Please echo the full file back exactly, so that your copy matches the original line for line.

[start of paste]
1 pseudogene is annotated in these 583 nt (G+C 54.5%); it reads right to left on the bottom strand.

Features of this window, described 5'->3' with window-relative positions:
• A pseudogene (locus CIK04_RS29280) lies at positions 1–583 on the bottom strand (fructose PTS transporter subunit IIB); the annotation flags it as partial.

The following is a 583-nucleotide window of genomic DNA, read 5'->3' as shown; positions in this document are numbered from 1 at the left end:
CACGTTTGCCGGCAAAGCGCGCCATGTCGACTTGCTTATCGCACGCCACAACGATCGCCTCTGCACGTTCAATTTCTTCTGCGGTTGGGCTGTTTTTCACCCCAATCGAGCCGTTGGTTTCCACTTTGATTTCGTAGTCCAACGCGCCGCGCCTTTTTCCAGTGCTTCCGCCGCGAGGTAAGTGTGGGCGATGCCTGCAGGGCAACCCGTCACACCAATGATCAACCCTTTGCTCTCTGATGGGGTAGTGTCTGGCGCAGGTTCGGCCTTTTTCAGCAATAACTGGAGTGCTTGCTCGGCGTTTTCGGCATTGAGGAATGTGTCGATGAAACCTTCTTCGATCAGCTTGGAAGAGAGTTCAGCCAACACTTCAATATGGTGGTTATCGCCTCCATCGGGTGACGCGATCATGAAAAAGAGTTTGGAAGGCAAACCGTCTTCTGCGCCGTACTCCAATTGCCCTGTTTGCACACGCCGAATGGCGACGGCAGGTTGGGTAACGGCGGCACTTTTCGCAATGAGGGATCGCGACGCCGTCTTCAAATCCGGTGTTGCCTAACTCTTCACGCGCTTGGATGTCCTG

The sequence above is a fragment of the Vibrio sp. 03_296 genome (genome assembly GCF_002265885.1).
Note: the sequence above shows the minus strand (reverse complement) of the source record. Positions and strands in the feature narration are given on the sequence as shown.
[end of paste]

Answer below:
1 pseudogene is annotated in these 583 nt (G+C 54.5%); it reads right to left on the bottom strand.

Features of this window, described 5'->3' with window-relative positions:
• A pseudogene (locus CIK04_RS29280) lies at positions 1–583 on the bottom strand (fructose PTS transporter subunit IIB); the annotation flags it as partial.

The following is a 583-nucleotide window of genomic DNA, read 5'->3' as shown; positions in this document are numbered from 1 at the left end:
CACGTTTGCCGGCAAAGCGCGCCATGTCGACTTGCTTATCGCACGCCACAACGATCGCCTCTGCACGTTCAATTTCTTCTGCGGTTGGGCTGTTTTTCACCCCAATCGAGCCGTTGGTTTCCACTTTGATTTCGTAGTCCAACGCGCCGCGCCTTTTTCCAGTGCTTCCGCCGCGAGGTAAGTGTGGGCGATGCCTGCAGGGCAACCCGTCACACCAATGATCAACCCTTTGCTCTCTGATGGGGTAGTGTCTGGCGCAGGTTCGGCCTTTTTCAGCAATAACTGGAGTGCTTGCTCGGCGTTTTCGGCATTGAGGAATGTGTCGATGAAACCTTCTTCGATCAGCTTGGAAGAGAGTTCAGCCAACACTTCAATATGGTGGTTATCGCCTCCATCGGGTGACGCGATCATGAAAAAGAGTTTGGAAGGCAAACCGTCTTCTGCGCCGTACTCCAATTGCCCTGTTTGCACACGCCGAATGGCGACGGCAGGTTGGGTAACGGCGGCACTTTTCGCAATGAGGGATCGCGACGCCGTCTTCAAATCCGGTGTTGCCTAACTCTTCACGCGCTTGGATGTCCTG

The sequence above is a fragment of the Vibrio sp. 03_296 genome (genome assembly GCF_002265885.1).
Note: the sequence above shows the minus strand (reverse complement) of the source record. Positions and strands in the feature narration are given on the sequence as shown.